|Height of Drop (feet)
|Vessel Size (inches)
|Volume of contents (cups)
|Size of sherds (S, M, L, XL)
|4 x 4.5”
|4 x 4.5”
|1 ½ cups
|Mostly sharp, some crumble
|5 ¼ x 6”
|5 ¼ x 6”
|4 x 4.5”
|4 x 4.5”
|1 ½ cups
|5 ¼ x 6”
|5 ¼ x 6”
Table1. The results of the experiment.
For each trial drop, the drop height, vessel size, vessel contents, content volumes, sherd type, and size and number of sherds produced were recorded. Two possible types of sherds were produced: ‘sharp’ (sherds with serrated edges) or ‘crumble’ (sherds that had chipped surfaces). Drop 2 was the only trial that produced crumbled sherd fragments while all the other trial drops produced sharp sherds. The sizes of sherds were determined by sherd length: small sherds were counted as those less than 2.54 cm in length; medium sherds were between 2.54 cm and 7.36 cm; large sherds were between 7.62 cm and 9.9 cm; and extra-large sherds were 10 cm or greater in length. Figures 6 to 13 show the results of the trial Drops 1 to 8 including the physical distance of sherds from points of impact.
Drop heights at 180 cm and 90 cm were chosen to simulate approximate heights of pots which had been utilized, and then broken, by past peoples in different circumstances. For example, the higher 180 cm drop can be associated with pots being knocked off storage shelves, while the lower 90 cm drop can be associated with pots being knocked off counters or tables while presumably in use.
Experimental Vessel Drops
In summary, the vessels dropped with oats produced an average of 9 sherds, while drops with water produced over two times as many sherds with an average of 22. Surprisingly, the vessel from Drop 6 broke into only 10 total sherds (strikingly different from the expected average of 22). Based on the previous results of vessels dropped with water in them, it was expected that the sherd count from this drop would be larger and more similar to Drops 2, 4 and 8; therefore, this drop created an outlier in the data.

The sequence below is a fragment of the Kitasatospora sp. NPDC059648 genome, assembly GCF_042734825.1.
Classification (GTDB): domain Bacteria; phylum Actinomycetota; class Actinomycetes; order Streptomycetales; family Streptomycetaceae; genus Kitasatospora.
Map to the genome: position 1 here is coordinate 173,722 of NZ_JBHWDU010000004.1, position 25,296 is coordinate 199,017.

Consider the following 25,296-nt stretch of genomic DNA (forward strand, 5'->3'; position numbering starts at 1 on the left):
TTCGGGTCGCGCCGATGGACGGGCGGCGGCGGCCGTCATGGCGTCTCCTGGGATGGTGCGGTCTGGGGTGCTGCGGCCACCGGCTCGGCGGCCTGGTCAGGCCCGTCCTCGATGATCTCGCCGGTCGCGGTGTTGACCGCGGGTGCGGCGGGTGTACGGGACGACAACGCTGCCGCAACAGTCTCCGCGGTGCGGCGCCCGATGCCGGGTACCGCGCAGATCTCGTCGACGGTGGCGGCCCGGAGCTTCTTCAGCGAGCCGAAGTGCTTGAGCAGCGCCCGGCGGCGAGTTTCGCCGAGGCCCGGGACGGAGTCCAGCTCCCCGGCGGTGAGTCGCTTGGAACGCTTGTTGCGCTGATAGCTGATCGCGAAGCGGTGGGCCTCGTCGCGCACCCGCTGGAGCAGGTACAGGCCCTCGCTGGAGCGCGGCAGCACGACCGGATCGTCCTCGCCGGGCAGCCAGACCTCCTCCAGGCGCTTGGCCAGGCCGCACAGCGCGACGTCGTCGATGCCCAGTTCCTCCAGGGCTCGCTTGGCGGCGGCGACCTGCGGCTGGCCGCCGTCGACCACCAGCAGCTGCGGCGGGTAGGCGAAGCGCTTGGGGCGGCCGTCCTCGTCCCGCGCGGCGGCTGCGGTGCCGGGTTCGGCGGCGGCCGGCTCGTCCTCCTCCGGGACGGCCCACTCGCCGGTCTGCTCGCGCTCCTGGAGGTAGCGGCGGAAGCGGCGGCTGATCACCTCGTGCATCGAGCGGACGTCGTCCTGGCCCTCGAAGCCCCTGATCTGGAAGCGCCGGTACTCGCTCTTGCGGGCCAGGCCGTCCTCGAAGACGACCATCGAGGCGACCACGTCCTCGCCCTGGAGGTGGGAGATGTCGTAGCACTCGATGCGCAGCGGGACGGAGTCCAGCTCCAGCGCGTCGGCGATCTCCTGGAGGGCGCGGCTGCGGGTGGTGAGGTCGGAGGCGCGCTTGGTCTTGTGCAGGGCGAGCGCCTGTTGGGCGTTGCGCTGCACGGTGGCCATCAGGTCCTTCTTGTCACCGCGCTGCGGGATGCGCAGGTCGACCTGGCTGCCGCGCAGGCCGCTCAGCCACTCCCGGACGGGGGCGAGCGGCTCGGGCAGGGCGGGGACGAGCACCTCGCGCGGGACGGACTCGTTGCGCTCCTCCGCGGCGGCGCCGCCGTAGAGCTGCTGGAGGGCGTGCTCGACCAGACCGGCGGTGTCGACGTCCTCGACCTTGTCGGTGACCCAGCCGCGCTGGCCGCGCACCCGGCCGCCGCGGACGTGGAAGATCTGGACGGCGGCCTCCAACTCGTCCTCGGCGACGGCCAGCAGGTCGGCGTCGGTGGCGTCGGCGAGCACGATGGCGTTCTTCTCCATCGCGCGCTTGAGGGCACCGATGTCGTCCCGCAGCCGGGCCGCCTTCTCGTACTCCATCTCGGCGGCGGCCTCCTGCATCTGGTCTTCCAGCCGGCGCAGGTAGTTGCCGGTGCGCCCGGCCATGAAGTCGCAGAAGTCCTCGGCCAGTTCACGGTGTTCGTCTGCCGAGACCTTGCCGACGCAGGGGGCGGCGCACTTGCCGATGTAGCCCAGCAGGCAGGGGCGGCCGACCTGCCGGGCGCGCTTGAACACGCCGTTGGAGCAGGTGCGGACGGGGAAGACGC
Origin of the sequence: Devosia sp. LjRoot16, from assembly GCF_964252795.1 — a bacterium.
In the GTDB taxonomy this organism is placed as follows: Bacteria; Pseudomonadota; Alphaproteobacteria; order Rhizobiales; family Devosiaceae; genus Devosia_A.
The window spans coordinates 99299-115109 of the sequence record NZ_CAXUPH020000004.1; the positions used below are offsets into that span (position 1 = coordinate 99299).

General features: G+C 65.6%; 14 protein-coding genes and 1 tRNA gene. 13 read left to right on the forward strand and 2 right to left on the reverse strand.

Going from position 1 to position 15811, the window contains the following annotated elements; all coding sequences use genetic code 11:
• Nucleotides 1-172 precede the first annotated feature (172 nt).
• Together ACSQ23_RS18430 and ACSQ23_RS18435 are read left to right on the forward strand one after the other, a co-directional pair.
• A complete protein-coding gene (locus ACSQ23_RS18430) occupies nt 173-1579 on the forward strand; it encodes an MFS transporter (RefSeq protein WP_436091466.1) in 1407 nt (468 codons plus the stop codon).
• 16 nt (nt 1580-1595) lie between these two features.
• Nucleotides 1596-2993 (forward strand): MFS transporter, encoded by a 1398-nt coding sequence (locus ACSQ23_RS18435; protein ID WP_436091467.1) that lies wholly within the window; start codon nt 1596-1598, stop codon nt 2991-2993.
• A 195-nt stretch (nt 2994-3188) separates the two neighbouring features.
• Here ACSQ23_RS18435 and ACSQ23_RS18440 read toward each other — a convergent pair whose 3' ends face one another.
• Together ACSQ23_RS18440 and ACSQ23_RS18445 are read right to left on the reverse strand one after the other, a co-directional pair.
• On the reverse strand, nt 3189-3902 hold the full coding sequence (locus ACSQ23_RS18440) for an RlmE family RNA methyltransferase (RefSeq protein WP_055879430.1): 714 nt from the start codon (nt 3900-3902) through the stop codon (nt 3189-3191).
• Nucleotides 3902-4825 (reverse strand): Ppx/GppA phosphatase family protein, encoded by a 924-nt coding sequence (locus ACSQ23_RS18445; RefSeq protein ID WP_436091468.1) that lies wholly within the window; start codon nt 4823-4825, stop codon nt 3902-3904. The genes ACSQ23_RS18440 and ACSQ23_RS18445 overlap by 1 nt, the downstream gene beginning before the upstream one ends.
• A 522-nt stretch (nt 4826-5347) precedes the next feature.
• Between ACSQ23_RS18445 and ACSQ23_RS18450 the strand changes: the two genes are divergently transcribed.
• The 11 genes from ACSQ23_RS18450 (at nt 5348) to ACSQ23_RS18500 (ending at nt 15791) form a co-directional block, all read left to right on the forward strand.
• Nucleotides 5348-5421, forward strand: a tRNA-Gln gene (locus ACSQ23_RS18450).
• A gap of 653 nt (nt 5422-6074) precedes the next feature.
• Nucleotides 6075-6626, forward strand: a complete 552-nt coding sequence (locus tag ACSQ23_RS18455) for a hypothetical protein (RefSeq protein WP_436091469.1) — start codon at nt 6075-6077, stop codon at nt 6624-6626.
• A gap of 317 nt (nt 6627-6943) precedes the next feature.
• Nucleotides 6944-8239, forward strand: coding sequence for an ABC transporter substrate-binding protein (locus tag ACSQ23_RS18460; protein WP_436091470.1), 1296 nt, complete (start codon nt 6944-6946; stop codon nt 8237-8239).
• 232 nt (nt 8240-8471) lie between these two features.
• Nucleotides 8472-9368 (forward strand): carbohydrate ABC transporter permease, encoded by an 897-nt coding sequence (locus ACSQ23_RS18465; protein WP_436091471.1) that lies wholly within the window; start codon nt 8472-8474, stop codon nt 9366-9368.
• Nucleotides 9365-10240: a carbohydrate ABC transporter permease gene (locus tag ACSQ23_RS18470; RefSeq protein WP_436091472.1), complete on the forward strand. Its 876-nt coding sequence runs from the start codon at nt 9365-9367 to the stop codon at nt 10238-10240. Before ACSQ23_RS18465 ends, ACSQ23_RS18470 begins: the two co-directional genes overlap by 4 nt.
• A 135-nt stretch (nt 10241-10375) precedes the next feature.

The distribution of sherds from the point of impact followed a specific pattern. Typically, it was found that smaller sherds (small and medium) were concentrated at the point of impact whereas larger sherds (large and extra-large) fell at a greater radius from the centre point. The former point proved true in all trial drops except Drop 8 where smaller sherds dispersed farther from the point of impact than the larger sherds. Drops with water usually had a more uniform distribution of sherds, while drops with oats appeared to be fairly sporadic. It has been suggested that the density of the water prevented sherds from being dispersed at irregular distances from the point of impact due to the weight of the water which may have focused the energy during the breaking of the pots closer to the point of impact. Therefore, more uniform distances were measured and recorded for all water drops (but to a lesser extent in Drop 4).
Furthermore, the drops at 90 cm produced larger and greater numbers of rim sherds. While drops at 180 cm still produced some large rim sherds, all drops at 90 cm produced at least 1 extra-large rim sherd. Plus, three out of four drops produced 2 to 4 extra-large sherds. In fact, the rim of the Drop 5 vessel basically split into 2 halves; both of which ended up going in opposing directions from the point of impact. Also, from Drop 6, almost the entire rim remained intact (an extra-large sherd) apart from one large sherd which broke away.
In hindsight, numerous variables needed to be / should have been considered in this experiment: